Bank Hapoalim sets aside extra $75 million over US investigation

Bank Hapoalim sets aside extra $75 million over US investigation

Hapoalim, one of 3 Israeli banks probed by Justice Department on suspicion they helped Americans evade taxes, has now allocated a total of $343 million for potential settlement

Offices of Discount and Hapoalim banks in  the center of Tel Aviv (Miriam Alster/ FLASH90)
Offices of Discount and Hapoalim banks in the center of Tel Aviv (Miriam Alster/ FLASH90)

Bank Hapoalim, which has been under investigation by the US Department of Justice for allegedly helping American citizens evade taxes, told its shareholders Wednesday that it was setting aside an additional $75 million to cover a potential settlement with the US government. This brings the total amount it has set aside for this purpose to $343 million or NIS 1.2 billion.

Hapoalim said that as the investigation — details of which are not publicly available — proceeds, more of its clients may be relevant to the investigation than it previously thought.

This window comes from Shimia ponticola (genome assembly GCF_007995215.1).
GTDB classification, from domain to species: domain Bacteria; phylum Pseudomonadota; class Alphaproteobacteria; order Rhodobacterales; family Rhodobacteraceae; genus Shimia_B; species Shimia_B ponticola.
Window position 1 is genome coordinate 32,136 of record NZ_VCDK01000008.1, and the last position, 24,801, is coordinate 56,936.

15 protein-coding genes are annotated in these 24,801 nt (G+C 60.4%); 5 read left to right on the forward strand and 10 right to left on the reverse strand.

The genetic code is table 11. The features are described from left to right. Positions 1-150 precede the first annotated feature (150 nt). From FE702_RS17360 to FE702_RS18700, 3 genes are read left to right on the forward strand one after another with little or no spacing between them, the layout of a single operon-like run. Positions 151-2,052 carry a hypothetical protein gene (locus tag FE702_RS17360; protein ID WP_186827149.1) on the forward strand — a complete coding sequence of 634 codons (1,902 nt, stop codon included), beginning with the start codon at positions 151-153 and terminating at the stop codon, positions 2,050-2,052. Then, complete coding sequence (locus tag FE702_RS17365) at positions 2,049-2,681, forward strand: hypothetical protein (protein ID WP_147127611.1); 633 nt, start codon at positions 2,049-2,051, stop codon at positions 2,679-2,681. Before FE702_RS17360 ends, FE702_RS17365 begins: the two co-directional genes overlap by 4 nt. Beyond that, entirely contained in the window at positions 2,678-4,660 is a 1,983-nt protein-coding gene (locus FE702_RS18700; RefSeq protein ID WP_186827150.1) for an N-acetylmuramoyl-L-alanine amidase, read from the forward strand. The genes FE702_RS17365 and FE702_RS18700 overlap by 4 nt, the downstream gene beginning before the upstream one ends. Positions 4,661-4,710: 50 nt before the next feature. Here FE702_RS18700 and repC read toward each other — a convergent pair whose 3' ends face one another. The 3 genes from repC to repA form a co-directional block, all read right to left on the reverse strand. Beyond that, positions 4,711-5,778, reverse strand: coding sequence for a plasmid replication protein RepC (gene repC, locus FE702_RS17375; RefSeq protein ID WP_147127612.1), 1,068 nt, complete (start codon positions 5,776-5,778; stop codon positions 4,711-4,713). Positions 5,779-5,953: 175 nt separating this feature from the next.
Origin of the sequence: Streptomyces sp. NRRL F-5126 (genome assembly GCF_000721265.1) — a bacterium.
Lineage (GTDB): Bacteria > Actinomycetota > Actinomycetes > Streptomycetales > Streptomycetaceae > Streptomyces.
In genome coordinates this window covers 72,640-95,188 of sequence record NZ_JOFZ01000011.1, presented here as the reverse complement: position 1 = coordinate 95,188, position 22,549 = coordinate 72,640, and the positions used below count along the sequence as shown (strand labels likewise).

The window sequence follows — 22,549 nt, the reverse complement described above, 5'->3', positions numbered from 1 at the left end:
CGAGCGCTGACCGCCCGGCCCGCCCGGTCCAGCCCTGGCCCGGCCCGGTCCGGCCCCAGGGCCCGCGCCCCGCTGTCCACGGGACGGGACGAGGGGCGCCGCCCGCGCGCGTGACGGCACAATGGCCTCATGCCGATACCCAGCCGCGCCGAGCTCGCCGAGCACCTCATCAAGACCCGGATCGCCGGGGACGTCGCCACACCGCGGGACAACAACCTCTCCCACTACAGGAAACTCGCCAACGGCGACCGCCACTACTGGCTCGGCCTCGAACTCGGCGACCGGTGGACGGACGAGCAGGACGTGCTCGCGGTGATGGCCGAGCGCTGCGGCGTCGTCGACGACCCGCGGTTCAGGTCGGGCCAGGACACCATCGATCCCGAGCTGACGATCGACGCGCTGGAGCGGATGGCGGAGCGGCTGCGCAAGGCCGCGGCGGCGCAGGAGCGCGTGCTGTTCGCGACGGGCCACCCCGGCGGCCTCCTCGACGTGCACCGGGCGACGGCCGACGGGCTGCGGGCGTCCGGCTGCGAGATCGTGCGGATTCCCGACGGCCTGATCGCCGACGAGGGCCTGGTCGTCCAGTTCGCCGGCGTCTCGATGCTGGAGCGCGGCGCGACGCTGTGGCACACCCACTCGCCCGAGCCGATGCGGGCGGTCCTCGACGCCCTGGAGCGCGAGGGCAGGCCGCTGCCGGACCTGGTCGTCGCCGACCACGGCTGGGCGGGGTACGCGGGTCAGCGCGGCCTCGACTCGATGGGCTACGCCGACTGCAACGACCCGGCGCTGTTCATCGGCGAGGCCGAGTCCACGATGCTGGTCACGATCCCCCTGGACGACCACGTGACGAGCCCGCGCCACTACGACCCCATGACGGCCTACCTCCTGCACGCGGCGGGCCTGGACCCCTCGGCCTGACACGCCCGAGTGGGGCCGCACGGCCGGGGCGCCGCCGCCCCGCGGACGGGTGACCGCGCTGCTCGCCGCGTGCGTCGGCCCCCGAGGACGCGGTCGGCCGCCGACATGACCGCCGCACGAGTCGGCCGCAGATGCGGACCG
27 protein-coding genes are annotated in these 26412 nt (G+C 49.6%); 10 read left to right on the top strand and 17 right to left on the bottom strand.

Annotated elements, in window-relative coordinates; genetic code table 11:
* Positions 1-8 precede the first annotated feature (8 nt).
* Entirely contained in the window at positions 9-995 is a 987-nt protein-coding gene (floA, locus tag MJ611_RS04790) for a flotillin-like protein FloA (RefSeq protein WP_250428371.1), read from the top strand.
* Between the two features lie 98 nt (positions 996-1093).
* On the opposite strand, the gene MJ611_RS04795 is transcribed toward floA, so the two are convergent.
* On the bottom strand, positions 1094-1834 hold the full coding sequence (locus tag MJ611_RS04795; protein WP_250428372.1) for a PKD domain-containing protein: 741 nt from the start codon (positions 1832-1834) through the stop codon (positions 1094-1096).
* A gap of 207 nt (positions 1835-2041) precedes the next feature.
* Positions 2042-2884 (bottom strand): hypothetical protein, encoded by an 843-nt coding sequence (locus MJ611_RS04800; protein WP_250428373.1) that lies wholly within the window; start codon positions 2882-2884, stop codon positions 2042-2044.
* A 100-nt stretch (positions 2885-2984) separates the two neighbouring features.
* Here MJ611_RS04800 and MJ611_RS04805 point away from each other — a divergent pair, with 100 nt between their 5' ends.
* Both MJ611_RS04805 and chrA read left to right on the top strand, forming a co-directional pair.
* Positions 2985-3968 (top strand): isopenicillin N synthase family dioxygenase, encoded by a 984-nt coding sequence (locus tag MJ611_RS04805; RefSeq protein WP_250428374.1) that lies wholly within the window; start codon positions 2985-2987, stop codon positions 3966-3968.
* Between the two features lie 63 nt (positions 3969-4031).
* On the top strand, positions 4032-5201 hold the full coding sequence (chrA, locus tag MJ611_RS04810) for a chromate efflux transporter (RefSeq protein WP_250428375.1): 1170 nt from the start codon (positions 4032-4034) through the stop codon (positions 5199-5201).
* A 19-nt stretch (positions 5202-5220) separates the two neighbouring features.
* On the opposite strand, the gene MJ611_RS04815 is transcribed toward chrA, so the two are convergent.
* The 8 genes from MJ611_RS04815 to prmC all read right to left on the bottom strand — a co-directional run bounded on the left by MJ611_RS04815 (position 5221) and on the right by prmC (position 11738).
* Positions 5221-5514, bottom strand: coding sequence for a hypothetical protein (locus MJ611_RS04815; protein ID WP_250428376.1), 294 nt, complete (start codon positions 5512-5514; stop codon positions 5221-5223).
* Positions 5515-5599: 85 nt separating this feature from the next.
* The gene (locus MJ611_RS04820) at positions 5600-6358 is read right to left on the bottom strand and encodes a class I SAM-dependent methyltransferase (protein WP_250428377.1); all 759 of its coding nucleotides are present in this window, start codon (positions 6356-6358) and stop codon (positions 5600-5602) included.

The bank said in a message to its shareholders that the amount to be set aside could potentially climb even higher.

Bank Leumi paid $400 million to the US government in 2014 to settle a US Department of Justice investigation into its activity helping US customers evade taxes in 2002-2010. Israel’s fourth-largest bank, Mizrahi-Tefahot, is also under investigation by the Justice Department.

The Bank of Israel has been demanding much tighter anti-money laundering checks in recent months and years. In a December 2017 speech at a conference celebrating the 15th anniversary of the Israel Money Laundering and Terror Financing Prohibition Authority, Banking Supervisor Hedva Ber said these stricter controls are a direct result of the US Justice Department investigations into the three Israeli banks, on the heels of its money-laundering investigations into UBS and other Swiss banks.

“Twenty years ago there was no awareness of this issue,” she said.

“Israeli banks did not ask customers about the source of their money and did not ask if they had paid taxes or not. But today, whenever I visit a bank, the words on every clerk’s tongue are compliance, compliance. We have been telling banks in the last few years that we do not have tolerance for risk in compliance. If there is a doubt then there is no doubt: do not open an account [for high-risk clients] and do not carry out the transaction.”

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